Shipping tips

  • Know the description of your shipment. Record the size, color and shape of each piece along with a number on the shipping label. This may sound like a lot of work, but when your carrier tells you that only 8 of the 10 pieces are in Toronto, you need to know which 8 they have and, more importantly, which 2 are missing. The description of the pieces (a blue Rubbermaid bin for example) will help the carrier locate the missing piece when they do their warehouse check. In the meantime, you know what is missing and can begin planning for your other option.Tip: Record the size, color and shape of each piece and match your description with the number on your shipping label
  • Track your shipment every day. Tracking your shipment is the job of a good freight forwarder. However, if you want be in control, track your shipment yourself – even if it means calling the freight forwarder every day to get an update on the progress. Sometimes your shipments can be tracked on-line. If you are tracking your freight and you see it sitting in a city for more than a day, there could be a problem. This is called a “stalled shipment” and often indicates a service issue.
  • Get a Proof of Delivery (P.O.D.). The most important step in the shipping process is the final proof of delivery. This is when the bill of lading gets a signature and the carrier is no longer responsible. When the proof of delivery is you, you are able to verify that everything is in good order. However, when you ask the hotel to do it for you, you are trusting that they will take the time to ensure that all the pieces are there and that there is no damage. It is essential to get the name of the person at the hotel who signed for your shipment.Tip: When you’re getting confirmation of the piece count, ask the consignee to actually count the pieces that are in their storage or warehouse, rather than read it off of a bill of lading. It is helpful when you don’t tell the person how many pieces there are supposed to be. This way there is a higher likelihood that they will actually count the pieces.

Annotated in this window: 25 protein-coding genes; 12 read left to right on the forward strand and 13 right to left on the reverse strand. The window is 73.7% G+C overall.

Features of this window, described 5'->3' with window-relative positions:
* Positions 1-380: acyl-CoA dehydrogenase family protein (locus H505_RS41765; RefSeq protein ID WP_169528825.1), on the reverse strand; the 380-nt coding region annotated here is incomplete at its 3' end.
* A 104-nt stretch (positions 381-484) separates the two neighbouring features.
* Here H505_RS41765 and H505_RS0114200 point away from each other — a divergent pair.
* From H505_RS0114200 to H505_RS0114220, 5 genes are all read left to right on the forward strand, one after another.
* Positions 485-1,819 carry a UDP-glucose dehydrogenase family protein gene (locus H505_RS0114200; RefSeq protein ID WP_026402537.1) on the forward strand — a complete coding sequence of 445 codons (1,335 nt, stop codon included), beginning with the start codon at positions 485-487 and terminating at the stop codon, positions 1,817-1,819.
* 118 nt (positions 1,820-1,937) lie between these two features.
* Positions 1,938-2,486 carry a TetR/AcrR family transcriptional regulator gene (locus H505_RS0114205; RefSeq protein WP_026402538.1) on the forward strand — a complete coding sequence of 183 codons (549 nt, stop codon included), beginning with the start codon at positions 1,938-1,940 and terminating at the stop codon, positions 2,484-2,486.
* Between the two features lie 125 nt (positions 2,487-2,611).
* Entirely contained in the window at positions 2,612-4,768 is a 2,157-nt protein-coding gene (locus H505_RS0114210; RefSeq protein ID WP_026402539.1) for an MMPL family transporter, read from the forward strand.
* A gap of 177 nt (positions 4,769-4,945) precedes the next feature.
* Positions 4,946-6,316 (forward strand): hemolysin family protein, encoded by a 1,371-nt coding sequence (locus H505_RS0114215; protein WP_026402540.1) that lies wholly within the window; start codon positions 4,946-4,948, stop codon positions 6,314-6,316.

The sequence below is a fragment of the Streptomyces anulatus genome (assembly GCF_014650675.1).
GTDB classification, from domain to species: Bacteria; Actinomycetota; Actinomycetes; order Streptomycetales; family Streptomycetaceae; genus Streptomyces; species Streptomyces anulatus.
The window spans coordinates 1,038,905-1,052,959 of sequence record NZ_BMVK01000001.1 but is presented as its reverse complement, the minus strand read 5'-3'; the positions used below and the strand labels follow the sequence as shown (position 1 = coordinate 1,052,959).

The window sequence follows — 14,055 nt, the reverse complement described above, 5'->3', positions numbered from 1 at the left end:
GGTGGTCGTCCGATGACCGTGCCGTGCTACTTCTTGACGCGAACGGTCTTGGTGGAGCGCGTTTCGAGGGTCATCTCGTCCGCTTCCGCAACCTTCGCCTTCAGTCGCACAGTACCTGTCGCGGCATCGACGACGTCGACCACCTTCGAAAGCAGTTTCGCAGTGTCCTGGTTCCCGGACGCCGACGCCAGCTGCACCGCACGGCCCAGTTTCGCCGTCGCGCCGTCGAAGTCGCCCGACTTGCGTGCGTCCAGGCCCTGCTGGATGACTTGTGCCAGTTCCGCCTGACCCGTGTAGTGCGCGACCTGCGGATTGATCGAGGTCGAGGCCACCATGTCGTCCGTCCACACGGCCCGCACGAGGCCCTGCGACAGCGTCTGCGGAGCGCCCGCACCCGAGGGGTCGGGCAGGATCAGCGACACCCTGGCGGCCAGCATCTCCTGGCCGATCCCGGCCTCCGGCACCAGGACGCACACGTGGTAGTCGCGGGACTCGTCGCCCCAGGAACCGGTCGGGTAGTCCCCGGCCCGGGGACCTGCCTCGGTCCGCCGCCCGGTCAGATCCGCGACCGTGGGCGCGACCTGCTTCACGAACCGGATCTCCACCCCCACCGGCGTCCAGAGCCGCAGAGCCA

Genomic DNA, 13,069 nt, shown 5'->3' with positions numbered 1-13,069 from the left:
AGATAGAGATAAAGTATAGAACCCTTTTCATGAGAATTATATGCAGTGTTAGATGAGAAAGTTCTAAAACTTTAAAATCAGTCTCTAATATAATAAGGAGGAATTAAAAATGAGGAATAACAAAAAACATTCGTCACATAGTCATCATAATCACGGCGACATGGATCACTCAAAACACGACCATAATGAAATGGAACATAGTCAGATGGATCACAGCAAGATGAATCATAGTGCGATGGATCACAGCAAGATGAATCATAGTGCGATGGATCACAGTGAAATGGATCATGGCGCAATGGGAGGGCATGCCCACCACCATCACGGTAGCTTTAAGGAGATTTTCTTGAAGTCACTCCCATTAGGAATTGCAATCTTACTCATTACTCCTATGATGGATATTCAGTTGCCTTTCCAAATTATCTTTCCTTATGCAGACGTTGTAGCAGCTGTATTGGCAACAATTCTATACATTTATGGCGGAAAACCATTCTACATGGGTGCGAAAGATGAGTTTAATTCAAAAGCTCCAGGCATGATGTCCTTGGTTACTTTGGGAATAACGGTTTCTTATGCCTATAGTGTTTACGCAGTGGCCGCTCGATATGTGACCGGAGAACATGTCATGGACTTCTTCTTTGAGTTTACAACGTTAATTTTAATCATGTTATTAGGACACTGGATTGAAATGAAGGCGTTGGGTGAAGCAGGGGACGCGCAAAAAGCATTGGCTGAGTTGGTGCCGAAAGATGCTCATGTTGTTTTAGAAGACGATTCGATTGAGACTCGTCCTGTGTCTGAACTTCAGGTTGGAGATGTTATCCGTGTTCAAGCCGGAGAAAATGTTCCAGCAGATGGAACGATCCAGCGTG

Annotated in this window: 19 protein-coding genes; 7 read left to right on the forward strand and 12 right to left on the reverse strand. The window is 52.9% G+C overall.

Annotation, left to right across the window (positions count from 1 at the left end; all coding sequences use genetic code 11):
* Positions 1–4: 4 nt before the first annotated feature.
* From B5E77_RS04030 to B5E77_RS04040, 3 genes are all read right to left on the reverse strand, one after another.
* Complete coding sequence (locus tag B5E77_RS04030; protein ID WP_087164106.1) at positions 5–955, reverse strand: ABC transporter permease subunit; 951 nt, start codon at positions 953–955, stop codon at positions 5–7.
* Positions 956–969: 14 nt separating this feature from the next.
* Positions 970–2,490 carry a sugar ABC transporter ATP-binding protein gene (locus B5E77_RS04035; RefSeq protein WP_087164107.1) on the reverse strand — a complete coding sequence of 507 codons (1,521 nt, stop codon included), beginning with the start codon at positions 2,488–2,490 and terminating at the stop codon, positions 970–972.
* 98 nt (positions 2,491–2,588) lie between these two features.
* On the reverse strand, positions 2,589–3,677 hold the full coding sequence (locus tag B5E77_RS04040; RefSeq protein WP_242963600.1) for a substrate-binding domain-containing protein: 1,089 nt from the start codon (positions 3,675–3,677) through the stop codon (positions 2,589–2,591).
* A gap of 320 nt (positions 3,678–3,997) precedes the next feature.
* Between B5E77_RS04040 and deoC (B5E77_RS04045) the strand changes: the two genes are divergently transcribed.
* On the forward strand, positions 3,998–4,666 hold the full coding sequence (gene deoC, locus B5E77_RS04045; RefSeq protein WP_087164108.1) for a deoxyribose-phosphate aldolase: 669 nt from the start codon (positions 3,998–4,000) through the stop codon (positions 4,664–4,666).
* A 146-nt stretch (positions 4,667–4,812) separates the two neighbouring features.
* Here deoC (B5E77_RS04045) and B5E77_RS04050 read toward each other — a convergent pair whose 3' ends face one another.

• If it is really important – carry a copy with you. There are some documents that are going to be critical to your event or presentation – it could be business cards, presentation folders, registration forms, evaluation forms, awards or certificates. Take one copy of each in your briefcase or carry-on and save a back-up on your computer. This way if everything else falls to bits, you can take that one brochure or registration form to a local printing or copy center.
  • Prepare for return shipping in advance. Consider your return shipping before you leave and have the bill of lading pre-filled out (except for piece count). Take your customs documents and complete your return shipping labels. If a Commercial Invoice is required, use the original and cross out what is not being returned. Alternatively, save the commercial invoice to disk or on your lap top for easy updating for your return shipment. Ensure your carrier will not have any problems with the pick up of your shipment at the conclusion of your event.
Why use a customs Broker?
Any time a shipment – large or small – is being shipped in Canada, a customs broker can be used. Customs brokers will ensure that duties and taxes are not applied to the shipment when appropriate. They will also ensure your documentation is prepared properly and streamline the process of clearing customs.
EM Logistics Experience
We have provided shipping and customs brokerage services for many meetings including: Community Food Security Coalition Dionex Presidents Club International Downtown Association International Society for Cellular Therapy